Hasbro Transforms Into Movie Studio


When you Google “Hasbro,” the company is identified as “Hasbro Toys, Games, Action Figures and More.” While the first three have dominated the company’s business for most of its 89 years, it’s that last part that is getting a lot of the company’s attention these days.

The “and more” has taken the form of TV and film productions related to Hasbro products. Thanks to the success of the Transformers films, which have grossed $2.6 billion worldwide and are based on the toys that were strewn across the playrooms of little boys in the mid-’80s, Hasbro has begun delving deeper into the worlds of television and film production, according to the New York Times.

Helping to build Hasbro’s confidence in this area is the success of its G.I. Joe movie, which grossed $302 million worldwide. Now a sequel to that film is coming out this summer as well as an action-adventure film based on the Hasbro game Battleship, which was promoted with a Super Bowl commercial (at top).[more]

The company has (at least) two other film projects in development: One is based on the doll Stretch Armstrong and the other is based on the game Candyland and will star Adam Sandler.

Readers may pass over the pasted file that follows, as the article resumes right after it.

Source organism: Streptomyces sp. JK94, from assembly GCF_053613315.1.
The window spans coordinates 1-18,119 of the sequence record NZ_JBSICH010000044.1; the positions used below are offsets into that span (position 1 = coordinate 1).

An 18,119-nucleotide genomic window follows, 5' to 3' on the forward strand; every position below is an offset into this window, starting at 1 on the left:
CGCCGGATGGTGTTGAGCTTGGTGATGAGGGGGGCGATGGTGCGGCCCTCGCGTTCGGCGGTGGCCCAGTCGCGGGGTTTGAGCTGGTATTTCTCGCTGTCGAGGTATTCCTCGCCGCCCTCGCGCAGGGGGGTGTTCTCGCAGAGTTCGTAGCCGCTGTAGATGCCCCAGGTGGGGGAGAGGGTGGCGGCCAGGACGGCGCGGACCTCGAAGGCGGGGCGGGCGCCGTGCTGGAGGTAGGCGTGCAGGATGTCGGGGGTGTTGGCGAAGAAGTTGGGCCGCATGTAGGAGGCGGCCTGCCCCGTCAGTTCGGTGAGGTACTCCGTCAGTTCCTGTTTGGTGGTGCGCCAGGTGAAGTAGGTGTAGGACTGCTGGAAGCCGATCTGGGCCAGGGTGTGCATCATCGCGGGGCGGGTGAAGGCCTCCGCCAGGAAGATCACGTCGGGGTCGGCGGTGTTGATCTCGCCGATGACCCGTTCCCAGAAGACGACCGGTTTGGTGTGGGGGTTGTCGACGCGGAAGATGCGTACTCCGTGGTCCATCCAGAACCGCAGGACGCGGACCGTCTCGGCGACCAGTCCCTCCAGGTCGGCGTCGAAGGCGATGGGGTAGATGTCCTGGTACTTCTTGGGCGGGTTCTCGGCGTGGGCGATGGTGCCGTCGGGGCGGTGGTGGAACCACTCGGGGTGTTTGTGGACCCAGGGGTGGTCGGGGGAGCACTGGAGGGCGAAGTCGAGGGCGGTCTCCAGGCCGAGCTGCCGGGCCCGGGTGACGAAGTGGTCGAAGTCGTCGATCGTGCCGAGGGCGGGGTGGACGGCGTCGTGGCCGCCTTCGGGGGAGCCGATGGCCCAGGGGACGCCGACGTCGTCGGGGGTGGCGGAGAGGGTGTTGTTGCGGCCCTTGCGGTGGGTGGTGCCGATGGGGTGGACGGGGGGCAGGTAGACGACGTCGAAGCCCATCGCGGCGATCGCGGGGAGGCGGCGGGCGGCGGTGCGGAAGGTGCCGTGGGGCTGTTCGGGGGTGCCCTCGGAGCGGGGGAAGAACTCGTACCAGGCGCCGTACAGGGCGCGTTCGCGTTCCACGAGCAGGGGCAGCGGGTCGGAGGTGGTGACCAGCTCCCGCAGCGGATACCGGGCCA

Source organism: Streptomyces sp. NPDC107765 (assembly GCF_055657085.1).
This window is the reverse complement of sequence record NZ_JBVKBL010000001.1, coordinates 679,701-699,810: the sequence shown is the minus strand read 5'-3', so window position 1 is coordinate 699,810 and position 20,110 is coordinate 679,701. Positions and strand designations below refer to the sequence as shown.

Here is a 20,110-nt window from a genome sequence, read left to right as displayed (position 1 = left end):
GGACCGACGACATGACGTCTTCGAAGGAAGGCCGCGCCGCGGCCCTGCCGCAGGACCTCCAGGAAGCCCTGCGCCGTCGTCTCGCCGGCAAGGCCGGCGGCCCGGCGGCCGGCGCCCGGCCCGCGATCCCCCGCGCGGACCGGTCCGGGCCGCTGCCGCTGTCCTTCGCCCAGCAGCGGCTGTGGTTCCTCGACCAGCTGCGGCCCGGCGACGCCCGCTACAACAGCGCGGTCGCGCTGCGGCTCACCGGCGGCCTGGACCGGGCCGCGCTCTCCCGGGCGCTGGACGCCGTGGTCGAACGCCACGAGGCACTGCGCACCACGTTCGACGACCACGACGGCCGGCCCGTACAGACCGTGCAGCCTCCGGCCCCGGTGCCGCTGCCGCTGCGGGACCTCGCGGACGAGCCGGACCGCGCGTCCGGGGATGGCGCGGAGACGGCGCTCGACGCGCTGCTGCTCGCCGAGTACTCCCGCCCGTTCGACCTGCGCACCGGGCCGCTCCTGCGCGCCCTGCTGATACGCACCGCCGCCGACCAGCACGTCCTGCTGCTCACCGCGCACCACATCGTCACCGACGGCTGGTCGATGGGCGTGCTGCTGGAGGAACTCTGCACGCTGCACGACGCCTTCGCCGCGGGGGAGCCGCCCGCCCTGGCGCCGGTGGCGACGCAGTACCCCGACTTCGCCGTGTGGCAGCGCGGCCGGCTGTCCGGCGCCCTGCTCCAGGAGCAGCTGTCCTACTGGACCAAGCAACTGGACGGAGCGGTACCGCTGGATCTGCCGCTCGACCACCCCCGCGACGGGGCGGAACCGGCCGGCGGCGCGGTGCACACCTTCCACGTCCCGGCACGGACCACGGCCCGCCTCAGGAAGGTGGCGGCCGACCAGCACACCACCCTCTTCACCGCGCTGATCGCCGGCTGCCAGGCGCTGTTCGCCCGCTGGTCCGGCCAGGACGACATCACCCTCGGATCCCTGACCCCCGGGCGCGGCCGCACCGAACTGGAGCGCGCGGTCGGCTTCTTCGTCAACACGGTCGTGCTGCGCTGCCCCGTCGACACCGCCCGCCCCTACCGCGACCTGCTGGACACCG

Increasing its clout in Hollywood, Hasbro partnered with Discovery Communications two years ago and created The Hub, a US-based kids TV channel that runs programming based on Hasbro toys such as My Little Pony. “Ratings have been steadily increasing; the number of viewers grew 16 percent in January over the same period the year before,” according to the Times.

“By investing in their own properties, they are making the company more profitable,” commented toy industry analyst Reyne Rice to the NYT. “It becomes a revenue stream for them in the form of royalties from licensed products.”

Also expanding its entertainment interests, Hasbro has also gotten into producing video games and, this May, will open “a 3-D thrill ride” at the Universal Studios Hollywood theme park.

There is no news on when the company will make an action-film involving the product that it originally produced: textile remnants.